The way we approach God can be similar. The married single is like the Christian atheist. Someone who become Christian but basically makes choices the way they would if they were not. They assume God thinks like they think. Since they are not trying to offend God they assume He will forgive any missteps they make.

People like this tend not to believe in hell but you wonder if they will notice when they are wrong.  They have such a small view of God it might just be compatible with hell. They certainly have shown no appetite for being close to the real God. The fountain of all holiness. The one who's ways are so much higher than ours.

The other extreme is the conservative Christian. They are so afraid of offending God they are afraid to have any fun. Long standing patterns of behavior are deemed safe but they prefer not to take risks. When things go bad they are often questioning how they offended God. They can only guess.

These people make me sad because the seem to sincerely want to please God. They are willing to sacrifice many personal pleasures to do it. They just don't know how. Their faith gives them guilt rather than power. They get no joy or life from their religion. They know that is not what should be but the only alternative they see is the functional atheism of liberal Christians. They are sure that isn't right either. So on they go. Many will persevere and be saved but it is a hard way to live.

Then there is the one flesh group. Do they have to be Catholic. It sure helps. Catholics are supposed to learn to think with the church. Some protestants might do that even though it is not really consistent with protestantism. But Catholics can grab the fullness of truth with great confidence. They can become one in flesh with Jesus because they become part of the body of Christ. That is the visible church. They are sacramentally joined to Him.

The one flesh method is more work but in the end if both parties are willing to put in the effort there is no comparing the results. Oddly enough, many Christians think it is God who has failed to communicate well in the relationship. They have questions on issues on which Christians differ. They get stuck. But God always holds up his end of the covenant. He does still speak clearly or infallibly. Learning to listen is not easy. Relationships are always harder than you think they should be. But just like with marriage, body language is important. If you look carefully at the body of Christ, that is the church, discerning the heart of Christ becomes way easier.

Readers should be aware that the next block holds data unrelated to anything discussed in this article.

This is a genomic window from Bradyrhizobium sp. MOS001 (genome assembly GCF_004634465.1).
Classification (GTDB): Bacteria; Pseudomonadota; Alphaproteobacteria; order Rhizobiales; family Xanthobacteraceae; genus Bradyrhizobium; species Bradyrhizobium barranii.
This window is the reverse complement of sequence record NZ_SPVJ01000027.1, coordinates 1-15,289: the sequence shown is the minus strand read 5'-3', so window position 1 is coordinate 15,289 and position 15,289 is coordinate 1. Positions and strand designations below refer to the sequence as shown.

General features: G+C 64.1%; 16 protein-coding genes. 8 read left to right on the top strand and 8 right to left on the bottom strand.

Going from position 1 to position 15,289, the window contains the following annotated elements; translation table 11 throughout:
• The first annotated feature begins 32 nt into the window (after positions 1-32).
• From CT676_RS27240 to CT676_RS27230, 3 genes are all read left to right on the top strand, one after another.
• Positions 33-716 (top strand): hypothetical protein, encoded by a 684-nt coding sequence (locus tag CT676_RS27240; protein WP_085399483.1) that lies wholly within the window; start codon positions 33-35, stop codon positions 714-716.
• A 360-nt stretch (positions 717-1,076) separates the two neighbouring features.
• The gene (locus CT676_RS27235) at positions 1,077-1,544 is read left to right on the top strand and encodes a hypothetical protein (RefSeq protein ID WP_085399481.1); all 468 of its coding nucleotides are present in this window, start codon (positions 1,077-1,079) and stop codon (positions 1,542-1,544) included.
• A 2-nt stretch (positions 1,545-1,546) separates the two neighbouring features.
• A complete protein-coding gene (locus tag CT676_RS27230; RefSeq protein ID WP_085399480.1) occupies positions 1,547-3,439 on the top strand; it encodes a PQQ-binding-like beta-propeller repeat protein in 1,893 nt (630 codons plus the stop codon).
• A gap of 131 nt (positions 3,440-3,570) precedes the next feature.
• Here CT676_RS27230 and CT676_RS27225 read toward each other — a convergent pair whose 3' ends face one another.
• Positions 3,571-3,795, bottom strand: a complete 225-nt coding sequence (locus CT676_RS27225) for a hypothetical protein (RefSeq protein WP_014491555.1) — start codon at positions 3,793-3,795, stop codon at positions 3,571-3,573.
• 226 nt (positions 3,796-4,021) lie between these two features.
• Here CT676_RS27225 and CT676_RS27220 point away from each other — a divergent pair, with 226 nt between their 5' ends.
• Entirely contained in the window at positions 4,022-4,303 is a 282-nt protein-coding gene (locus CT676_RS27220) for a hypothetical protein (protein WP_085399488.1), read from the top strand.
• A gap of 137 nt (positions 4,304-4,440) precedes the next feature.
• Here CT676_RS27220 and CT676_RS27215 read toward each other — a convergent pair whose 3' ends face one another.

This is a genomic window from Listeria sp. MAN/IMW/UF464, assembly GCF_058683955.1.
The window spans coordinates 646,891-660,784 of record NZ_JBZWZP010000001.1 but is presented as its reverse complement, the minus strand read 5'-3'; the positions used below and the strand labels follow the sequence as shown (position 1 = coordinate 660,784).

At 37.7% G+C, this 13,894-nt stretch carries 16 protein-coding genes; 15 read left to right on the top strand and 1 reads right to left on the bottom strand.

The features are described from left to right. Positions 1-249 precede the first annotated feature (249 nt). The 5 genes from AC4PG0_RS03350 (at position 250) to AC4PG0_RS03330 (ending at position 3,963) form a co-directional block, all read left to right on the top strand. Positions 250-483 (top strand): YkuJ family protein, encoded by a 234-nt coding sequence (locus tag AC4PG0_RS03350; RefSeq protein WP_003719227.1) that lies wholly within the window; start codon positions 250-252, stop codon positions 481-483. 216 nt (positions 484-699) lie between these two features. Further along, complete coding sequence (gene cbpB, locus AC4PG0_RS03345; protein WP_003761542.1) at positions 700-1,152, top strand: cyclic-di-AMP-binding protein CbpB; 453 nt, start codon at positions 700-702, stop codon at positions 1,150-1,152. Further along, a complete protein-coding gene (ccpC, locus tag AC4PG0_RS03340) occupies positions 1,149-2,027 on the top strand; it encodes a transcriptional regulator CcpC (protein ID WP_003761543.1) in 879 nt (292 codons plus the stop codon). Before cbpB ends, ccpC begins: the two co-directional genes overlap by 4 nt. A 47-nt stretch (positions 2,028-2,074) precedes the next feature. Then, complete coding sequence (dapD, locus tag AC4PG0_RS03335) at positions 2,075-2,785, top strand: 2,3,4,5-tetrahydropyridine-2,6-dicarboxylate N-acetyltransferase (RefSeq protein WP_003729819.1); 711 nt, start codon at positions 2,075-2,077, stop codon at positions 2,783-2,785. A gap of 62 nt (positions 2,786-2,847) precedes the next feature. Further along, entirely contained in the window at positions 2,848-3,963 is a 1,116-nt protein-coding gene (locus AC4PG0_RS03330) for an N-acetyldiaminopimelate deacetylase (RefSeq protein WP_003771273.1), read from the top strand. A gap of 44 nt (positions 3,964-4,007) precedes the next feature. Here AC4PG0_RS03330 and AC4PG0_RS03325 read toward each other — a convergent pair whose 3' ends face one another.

Wednesday, July 6, 2011

Temptation and Eucharist

One of my favorite verses as a protestant was 1 Cor 10:13:
No temptation has seized you except what is common to man. And God is faithful; he will not let you be tempted beyond what you can bear. But when you are tempted, he will also provide a way out so that you can stand up under it.
Now as I contemplated it more and more it became clear to me that the second part was vitally important. Look for the way out of temptation. Don't just assume that God will protect you. Often the way out came in the form of community. Someone who was struggling with the same temptation and could provide some wisdom. But one thing I never did as a protestant was check out the context. Lets see what follows this verse in 1 Cor 10.
Therefore, my dear friends, flee from idolatry. I speak to sensible people; judge for yourselves what I say. Is not the cup of thanksgiving for which we give thanks a participation in the blood of Christ? And is not the bread that we break a participation in the body of Christ? Because there is one loaf, we, who are many, are one body, for we all partake of the one loaf.
So what does that way out of temptation look like? It might involve fleeing. There is a lot to be said for fleeing as a way to deal with temptation. Sometimes we can get so caught in stinking thinking we forget simple answers like that.

But what else does it say? The next way out it suggests is the Eucharist. Paul sees the connection as so natural and obvious he does not even provide a segue. We can participate in the body and blood of Christ. What else would provide us a way out of temptation? Of course it makes sense that this context was never highlighted as a protestant because if the Eucharist is only a symbol then Paul's connecting it with temptations is quite strange. So you assume he just abruptly switched topics. But then what is next:
Consider the people of Israel: Do not those who eat the sacrifices participate in the altar? Do I mean then that a sacrifice offered to an idol is anything, or that an idol is anything? No, but the sacrifices of pagans are offered to demons, not to God, and I do not want you to be participants with demons. You cannot drink the cup of the Lord and the cup of demons too; you cannot have a part in both the Lord’s table and the table of demons. Are we trying to arouse the Lord’s jealousy? Are we stronger than he?